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Practice Guide iconPractice Guide
Released: May 2008
PDF (1.3 MB)
This guide identifies practices that can improve the performance of chronically low-performing schools—a process commonly referred to as creating "turnaround schools." The four recommendations in this guide work together to help failing schools make adequate yearly progress.
1
Minimal Evidence
Signal the need for dramatic change with strong leadership.
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2
Minimal Evidence
Maintain a consistent focus on improving instruction.
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3
Minimal Evidence
Make visible improvements early in the school turnaround process (quick wins).
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4
Minimal Evidence
Build a committed staff.
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Schools should make a clear commitment to dramatic changes from the status quo, and the leader should signal the magnitude and urgency of that change. A low-performing school that fails to make adequate yearly progress must improve student achievement within a short timeframe—it does not have the luxury of years to implement incremental reforms.

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Chronically low-performing schools need to maintain a sharp focus on improving instruction at every step of the reform process. To improve instruction, schools should use data to set goals for instructional improvement, make changes to immediately and directly affect instruction, and continually reassess student learning and instructional practices to refocus the goals.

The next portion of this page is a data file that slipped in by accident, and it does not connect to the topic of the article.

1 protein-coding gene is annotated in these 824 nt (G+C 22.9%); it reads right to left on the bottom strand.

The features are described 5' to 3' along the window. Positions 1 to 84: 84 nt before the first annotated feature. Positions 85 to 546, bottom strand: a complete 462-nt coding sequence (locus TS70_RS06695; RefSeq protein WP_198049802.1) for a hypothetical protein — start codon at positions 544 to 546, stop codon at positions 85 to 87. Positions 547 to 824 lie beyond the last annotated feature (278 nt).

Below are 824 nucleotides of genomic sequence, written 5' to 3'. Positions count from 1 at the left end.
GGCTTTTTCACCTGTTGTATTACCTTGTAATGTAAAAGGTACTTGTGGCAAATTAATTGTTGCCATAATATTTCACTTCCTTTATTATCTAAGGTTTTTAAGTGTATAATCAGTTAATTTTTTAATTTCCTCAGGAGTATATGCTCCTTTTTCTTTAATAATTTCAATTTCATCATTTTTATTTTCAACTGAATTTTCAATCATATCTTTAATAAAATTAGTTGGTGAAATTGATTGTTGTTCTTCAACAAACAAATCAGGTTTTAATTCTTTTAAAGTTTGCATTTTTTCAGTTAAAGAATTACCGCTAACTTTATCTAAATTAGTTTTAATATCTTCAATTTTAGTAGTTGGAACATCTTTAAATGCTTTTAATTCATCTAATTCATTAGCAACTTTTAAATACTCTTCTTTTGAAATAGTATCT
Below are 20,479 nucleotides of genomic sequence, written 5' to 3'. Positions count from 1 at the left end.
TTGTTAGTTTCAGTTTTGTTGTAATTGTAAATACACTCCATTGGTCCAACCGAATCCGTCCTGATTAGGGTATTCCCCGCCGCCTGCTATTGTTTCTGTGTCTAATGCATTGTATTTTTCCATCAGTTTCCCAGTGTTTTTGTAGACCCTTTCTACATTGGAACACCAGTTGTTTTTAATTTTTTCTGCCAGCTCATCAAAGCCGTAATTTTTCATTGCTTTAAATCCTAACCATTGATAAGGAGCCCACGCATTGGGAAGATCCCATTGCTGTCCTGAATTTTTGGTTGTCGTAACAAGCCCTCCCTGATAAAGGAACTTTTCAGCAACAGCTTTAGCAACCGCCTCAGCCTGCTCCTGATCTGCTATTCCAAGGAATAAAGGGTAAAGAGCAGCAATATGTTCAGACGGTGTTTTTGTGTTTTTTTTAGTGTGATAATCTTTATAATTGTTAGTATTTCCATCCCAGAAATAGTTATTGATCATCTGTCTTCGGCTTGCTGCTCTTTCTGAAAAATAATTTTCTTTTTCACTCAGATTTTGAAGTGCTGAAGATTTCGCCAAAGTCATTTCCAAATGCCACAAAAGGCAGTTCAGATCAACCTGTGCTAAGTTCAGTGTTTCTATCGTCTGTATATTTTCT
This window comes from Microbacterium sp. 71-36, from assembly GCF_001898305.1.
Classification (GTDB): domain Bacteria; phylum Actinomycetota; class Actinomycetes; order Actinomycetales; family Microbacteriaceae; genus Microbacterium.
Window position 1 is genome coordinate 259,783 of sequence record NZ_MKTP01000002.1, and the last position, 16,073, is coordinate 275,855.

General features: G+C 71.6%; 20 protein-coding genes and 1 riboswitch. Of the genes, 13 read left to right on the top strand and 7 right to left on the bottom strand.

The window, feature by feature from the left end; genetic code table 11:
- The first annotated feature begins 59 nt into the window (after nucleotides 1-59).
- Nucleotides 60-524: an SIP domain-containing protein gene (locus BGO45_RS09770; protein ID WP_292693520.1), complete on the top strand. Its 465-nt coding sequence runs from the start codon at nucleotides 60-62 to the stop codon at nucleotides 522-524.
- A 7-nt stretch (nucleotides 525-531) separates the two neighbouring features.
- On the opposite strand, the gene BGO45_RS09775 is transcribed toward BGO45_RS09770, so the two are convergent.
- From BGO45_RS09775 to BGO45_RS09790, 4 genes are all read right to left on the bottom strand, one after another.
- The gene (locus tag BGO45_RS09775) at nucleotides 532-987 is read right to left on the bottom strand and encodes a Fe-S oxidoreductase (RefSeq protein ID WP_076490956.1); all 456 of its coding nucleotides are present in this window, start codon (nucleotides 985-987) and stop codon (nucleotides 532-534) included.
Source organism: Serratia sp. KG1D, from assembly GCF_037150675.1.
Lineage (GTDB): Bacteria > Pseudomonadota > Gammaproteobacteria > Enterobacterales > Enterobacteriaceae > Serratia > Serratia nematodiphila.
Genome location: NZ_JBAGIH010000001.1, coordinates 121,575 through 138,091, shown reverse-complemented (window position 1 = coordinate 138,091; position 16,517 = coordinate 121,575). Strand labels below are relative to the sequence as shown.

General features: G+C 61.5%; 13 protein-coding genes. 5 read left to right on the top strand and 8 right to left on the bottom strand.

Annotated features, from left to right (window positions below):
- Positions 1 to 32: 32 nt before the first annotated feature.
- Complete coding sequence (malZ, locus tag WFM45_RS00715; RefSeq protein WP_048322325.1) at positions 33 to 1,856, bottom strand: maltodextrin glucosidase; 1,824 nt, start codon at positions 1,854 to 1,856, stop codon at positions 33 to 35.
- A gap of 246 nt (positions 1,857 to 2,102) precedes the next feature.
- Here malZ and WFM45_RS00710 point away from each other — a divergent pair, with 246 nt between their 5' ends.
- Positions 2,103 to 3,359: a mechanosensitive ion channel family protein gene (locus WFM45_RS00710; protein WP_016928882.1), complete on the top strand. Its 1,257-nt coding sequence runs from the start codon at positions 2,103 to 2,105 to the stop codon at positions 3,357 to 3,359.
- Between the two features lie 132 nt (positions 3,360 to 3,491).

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These can rally staff around the effort and overcome resistance and inertia.

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The school leader must build a staff that is committed to the school’s improvement goals and qualified to carry out school improvement. This goal may require changes in staff, such as releasing, replacing, or redeploying staff who are not fully committed to turning around student performance and bringing in new staff who are committed.

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Topics:
Education Levels:
  • Elementary
  • Middle Grades
  • High School
Audience:
  • Administrator
  • Policymaker
  • Researcher

This practice guide was prepared for the WWC by American Institutes for Research under contract ED-02-CO-0022.

  • Rebecca Herman (Chair)
    American Institutes for Research
  • Priscilla Dawson
    Trenton Public Schools
  • Thomas Dee
    Swarthmore College
  • Jay Greene
    University of Arkansas
  • Rebecca Maynard
    University of Pennsylvania
  • Sam Redding
    National Center on Innovation and Improvement
  • Marlene Darwin
    American Institutes for Research

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